The Justice's reckless and inapposite appropriation of Jefferson's metaphor has yet another aspect. While the man from Monticello was careful to restrict the constitutional mandate separating church and state to the national level,  he was likewise careful to distinguish church-state relations from the broadscale separation of religion and politics. There is more than ample evidence to suggest that he was anything but offended by the religious dimension in politics. He authored the Declaration of Independence, which he and, later, Abraham Lincoln regarded as America's founding document. Four references to deity are in the document, and two of them were in Jefferson's initial draft of it. Moreover, Jefferson frequently worshipped in the United States House of Representatives while he was President. He worshipped and listened to his friend the Rev. John Leland preach there,  and did so a mere two days after the "wall of separation" metaphor appeared in Jefferson's letter to the Danbury Baptist Association. If the third president had any idea that this metaphor carried the freight Justice Black assigned it, then how do we explain Jefferson's frequent worship in a prominent federal building?  Also, why did he request the American people, in his Second Inaugural Address, to pray for him?  I could add ad infinitum to this list of federally sponsored religious practices of which the great man apparently approved.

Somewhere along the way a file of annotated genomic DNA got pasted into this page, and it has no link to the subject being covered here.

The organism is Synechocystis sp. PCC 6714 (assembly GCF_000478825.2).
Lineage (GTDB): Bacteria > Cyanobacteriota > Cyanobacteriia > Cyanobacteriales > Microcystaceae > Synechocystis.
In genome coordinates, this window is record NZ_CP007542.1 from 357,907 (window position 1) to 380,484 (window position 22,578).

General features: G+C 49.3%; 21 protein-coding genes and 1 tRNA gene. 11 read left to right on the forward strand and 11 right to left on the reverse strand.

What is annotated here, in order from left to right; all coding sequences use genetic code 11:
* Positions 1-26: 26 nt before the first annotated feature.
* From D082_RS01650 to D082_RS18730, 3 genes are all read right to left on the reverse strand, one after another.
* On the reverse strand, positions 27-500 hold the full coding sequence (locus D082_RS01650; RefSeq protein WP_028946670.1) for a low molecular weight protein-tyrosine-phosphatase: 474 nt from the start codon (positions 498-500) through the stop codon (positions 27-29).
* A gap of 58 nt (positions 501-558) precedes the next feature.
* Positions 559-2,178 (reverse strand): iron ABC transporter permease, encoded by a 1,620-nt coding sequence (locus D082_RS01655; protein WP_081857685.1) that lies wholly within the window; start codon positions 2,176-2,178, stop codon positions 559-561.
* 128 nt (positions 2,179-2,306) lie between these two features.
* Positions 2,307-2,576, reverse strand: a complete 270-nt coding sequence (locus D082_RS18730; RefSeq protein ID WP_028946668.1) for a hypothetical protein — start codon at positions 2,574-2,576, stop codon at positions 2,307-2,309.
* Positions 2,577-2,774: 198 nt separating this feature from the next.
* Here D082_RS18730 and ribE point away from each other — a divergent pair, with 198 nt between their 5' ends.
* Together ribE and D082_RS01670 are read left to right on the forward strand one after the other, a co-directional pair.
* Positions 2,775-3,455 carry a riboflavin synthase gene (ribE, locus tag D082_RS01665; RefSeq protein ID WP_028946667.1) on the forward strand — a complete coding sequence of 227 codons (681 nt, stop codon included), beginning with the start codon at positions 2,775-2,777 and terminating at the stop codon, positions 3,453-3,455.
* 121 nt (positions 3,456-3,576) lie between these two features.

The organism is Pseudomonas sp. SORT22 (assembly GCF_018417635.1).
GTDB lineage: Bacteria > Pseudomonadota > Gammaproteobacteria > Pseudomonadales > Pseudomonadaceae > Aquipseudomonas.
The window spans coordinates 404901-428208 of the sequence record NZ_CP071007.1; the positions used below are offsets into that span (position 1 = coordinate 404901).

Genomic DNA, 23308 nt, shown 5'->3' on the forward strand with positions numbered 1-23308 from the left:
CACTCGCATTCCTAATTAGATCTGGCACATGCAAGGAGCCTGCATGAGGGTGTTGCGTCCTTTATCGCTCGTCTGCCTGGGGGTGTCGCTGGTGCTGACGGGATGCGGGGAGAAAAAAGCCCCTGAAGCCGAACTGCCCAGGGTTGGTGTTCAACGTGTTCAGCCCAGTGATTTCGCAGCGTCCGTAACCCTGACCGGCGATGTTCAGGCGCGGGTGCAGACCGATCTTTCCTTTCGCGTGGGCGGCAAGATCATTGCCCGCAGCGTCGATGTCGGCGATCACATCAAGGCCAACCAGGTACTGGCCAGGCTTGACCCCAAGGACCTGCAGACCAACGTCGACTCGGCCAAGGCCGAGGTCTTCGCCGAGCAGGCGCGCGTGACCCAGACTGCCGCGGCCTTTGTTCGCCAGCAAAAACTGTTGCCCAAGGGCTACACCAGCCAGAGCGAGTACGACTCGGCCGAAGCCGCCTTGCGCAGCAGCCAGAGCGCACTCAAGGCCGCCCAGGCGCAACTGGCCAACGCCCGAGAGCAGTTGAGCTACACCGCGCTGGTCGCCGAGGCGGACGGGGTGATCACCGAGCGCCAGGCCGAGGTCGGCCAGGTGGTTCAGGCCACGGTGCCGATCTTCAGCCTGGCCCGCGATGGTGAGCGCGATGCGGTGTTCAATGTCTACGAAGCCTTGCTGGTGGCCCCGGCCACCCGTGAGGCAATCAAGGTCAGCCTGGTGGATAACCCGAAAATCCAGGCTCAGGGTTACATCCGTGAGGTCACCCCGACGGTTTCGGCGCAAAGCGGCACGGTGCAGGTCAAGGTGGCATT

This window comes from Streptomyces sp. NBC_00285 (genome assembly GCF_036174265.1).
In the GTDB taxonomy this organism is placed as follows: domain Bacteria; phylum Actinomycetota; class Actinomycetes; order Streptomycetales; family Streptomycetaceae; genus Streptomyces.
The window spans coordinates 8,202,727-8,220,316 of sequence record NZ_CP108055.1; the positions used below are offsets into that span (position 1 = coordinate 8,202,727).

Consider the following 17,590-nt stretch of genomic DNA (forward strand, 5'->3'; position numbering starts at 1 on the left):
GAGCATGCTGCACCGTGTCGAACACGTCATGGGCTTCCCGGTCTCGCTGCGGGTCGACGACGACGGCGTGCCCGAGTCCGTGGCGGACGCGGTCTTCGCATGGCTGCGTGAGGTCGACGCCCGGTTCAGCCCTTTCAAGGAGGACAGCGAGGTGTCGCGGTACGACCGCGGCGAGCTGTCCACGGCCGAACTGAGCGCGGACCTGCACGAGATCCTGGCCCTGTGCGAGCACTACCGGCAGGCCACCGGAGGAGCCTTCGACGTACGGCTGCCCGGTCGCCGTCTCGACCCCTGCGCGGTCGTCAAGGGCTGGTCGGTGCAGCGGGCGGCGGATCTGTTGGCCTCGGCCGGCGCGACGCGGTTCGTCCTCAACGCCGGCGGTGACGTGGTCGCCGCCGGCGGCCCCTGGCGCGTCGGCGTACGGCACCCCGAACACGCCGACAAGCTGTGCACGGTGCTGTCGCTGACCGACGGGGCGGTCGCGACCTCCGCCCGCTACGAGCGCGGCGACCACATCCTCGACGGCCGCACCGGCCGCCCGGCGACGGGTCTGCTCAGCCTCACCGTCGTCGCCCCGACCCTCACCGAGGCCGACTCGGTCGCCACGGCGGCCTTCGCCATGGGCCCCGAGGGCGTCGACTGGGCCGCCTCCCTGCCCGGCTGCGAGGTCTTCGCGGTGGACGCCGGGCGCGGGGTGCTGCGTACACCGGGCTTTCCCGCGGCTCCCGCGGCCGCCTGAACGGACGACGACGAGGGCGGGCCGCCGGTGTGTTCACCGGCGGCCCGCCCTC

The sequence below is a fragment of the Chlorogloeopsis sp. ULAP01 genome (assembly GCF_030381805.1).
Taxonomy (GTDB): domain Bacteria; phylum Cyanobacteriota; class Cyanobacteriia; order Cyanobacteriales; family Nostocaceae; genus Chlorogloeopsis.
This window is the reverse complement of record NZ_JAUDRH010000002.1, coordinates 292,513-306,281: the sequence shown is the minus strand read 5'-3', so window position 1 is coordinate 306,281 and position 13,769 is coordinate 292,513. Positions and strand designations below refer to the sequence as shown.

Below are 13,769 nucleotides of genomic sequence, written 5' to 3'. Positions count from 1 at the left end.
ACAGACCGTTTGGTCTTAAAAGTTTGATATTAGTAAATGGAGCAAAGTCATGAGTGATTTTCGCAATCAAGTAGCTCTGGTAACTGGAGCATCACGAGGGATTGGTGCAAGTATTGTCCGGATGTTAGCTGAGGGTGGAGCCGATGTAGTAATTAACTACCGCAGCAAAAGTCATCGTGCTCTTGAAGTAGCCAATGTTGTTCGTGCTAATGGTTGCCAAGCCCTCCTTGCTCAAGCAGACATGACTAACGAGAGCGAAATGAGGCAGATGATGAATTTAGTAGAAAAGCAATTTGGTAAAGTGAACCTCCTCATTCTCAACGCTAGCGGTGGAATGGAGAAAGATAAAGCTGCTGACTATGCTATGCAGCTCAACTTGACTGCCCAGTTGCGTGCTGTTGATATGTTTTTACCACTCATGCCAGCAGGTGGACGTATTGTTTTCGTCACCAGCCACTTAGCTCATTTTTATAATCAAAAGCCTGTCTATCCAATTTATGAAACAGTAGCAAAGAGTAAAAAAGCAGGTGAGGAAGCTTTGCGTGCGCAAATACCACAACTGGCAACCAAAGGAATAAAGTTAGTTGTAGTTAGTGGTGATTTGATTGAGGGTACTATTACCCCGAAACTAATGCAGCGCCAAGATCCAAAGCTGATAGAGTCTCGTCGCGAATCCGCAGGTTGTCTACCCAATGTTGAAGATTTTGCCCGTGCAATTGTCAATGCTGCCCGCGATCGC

Justice Black's opinion in Everson, suffice it to say, was and is historically flawed. It is, in my judgment, a disgrace. When one pauses to think about the demonic mischief that the opinion has unleashed upon American culture, and in particular the way in which the Justice's words have given license to secularists for over sixty years to question and to litigate the legitimacy of this country's religiocultural foundations, I am tempted to revive my suggestion, not all that tongue in cheek, that certain public figures, especially a few jurisprudential icons who have graced the highest court of this land, be exhumed and buried facedown.

July 9, 2008